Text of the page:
“Then he got DRS, but then he got overtaken, which was going to happen because he was on a one stop and we were on a two. But then he got past him, and then he was right on my tail. So, not ideal. It made it very, very hard for the last couple of laps. We should have swapped ’round earlier and I should have got as far ahead as possible to keep the gap as big as we could to the Ferraris. I think if we had inverted, maybe George would have had a better time holding him behind maybe. But because he was trying to fight me and damaging his tyres then I think it just made it more complicated. The fact is we’re not fighting each other in the team championship, as the drivers it’s not important where we are. What’s important is that one of us finishes ahead of the Ferrari to keep the position, so today we really needed to work as a team. But I think as a team we’ve got to be grateful for fifth and seventh – it’s better than sixth and seventh.”
Andrew Shovlin: “When we decided to switch them, it was more when we saw how quick Carlos was coming in behind them, and that Lewis in the middle could have been at risk who was old tyres as well. Maybe it could have worked out better, but the thing is we were trying to protect against Lewis losing that position as well, as he was the one most likely to finish ahead of Carlos. When we were looking at Russell’s one stop earlier in the race, we were projecting some better upside that we could maybe do quite well, if the others weren’t able to overtake later on. At the point we were deciding to do it, it was actually looking like, ‘Do we try and get to the end where we have a chance of being ahead of Sainz?’
“Or do we stop, we’d drop behind Alonso, gotten through with new tyres, and you’re behind Sainz anyway. So whilst the odds of of holding back Sainz on the one-stop were relatively low, the reason that we committed to it was by virtue of the fact that there was nothing to lose. There was no risk to George on a one-stop from Alonso behind. So we stayed with it. But it was a difficult strategy to pull off and he did well to manage it. But the degradation was just a bit too high to make it competitive. And no, the fight between Lewis and George didn’t change the strategy Because in terms of what the team’s doing, we’re trying to score points against Ferrari, certainly in a race like this. Once we realised that we’re not challenging McLaren for a podium, we’re looking at what’s going on with Ferrari. We were trying to use the two cars effectively to give us those opportunities, and being able to get one of them was useful damage limitation given that they both started ahead of us in the race.”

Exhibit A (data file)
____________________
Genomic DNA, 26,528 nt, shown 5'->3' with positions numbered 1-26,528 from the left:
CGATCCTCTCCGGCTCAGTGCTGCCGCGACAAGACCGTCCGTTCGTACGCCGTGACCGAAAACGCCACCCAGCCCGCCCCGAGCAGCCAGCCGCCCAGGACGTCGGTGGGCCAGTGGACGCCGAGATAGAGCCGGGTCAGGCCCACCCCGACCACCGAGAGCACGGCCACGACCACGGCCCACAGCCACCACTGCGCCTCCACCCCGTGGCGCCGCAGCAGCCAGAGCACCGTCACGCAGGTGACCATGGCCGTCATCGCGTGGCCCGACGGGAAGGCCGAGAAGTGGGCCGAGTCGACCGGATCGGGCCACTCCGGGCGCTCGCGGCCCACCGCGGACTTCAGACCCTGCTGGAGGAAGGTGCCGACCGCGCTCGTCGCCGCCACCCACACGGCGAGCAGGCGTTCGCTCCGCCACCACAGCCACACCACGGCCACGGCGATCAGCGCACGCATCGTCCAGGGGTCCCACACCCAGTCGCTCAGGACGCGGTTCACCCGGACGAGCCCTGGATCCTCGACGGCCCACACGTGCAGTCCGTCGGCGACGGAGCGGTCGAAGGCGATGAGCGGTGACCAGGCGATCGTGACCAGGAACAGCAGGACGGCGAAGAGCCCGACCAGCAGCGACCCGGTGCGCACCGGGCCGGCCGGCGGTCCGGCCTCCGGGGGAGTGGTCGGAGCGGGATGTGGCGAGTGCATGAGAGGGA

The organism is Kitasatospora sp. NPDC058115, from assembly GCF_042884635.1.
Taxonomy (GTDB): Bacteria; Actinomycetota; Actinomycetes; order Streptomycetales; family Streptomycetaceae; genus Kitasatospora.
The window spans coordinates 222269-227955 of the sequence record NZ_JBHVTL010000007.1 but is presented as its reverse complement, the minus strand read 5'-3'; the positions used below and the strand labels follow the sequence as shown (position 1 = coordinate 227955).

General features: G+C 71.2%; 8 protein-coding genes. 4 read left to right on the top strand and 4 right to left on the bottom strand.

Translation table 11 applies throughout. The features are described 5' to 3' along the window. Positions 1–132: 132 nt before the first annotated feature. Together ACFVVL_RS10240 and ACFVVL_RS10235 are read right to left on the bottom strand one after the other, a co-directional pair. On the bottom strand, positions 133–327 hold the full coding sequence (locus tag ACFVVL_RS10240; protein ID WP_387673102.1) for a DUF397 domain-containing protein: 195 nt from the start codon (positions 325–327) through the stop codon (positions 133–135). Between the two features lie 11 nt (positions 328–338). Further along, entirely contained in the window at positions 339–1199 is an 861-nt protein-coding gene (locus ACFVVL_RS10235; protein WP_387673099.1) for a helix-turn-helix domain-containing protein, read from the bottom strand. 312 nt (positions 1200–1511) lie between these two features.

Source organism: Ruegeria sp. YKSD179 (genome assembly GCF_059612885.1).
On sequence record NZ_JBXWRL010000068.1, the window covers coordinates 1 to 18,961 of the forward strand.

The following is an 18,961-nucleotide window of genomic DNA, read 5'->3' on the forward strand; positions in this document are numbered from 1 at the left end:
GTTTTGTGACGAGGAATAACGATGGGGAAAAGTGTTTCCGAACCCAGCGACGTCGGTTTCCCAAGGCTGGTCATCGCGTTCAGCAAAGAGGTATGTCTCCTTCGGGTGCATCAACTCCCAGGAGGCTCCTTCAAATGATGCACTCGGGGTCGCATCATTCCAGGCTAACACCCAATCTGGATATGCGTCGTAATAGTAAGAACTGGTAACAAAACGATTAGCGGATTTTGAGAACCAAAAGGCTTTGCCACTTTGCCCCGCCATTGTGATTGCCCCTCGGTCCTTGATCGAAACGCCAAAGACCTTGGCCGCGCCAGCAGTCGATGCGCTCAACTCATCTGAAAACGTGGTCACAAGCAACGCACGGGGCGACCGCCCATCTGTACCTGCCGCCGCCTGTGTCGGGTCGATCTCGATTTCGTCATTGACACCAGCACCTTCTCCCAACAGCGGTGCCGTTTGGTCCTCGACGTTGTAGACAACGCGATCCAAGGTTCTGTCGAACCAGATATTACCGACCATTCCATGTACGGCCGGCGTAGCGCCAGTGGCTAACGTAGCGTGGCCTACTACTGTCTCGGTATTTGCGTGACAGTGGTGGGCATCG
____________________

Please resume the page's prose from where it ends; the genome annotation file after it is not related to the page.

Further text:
Bradley Lord: “The way the race panned out from the start with the contact from Perez on Lewis, we lost positions and we were on the backfoot with the car their. It was always going to be very-very marginal making the strategies work and fighting the Ferraris and that gave us a bit more uphill task as well. From there, it was really recovery mode and that’s why we split the strategies knowing that as well there was potential for interaction and we may have to manage that on track later on in the stint as well. They are obviously both racing hard in a car that was tricky, pushing to the limit. And obviously there was some radio traffic as well, that reflected that. I think we have got into the habit over the years of not reading too much into what is said in the heat of the moment amid the pressure in the cockpit, particularly at a hot and demanding race like this one. Anything that needs tidying up or discussing afterwards, we’ll be able to take away from that pressure cooker and deal with it nice and calmly in the debrief.”
Here’s how F1 Japanese GP panned out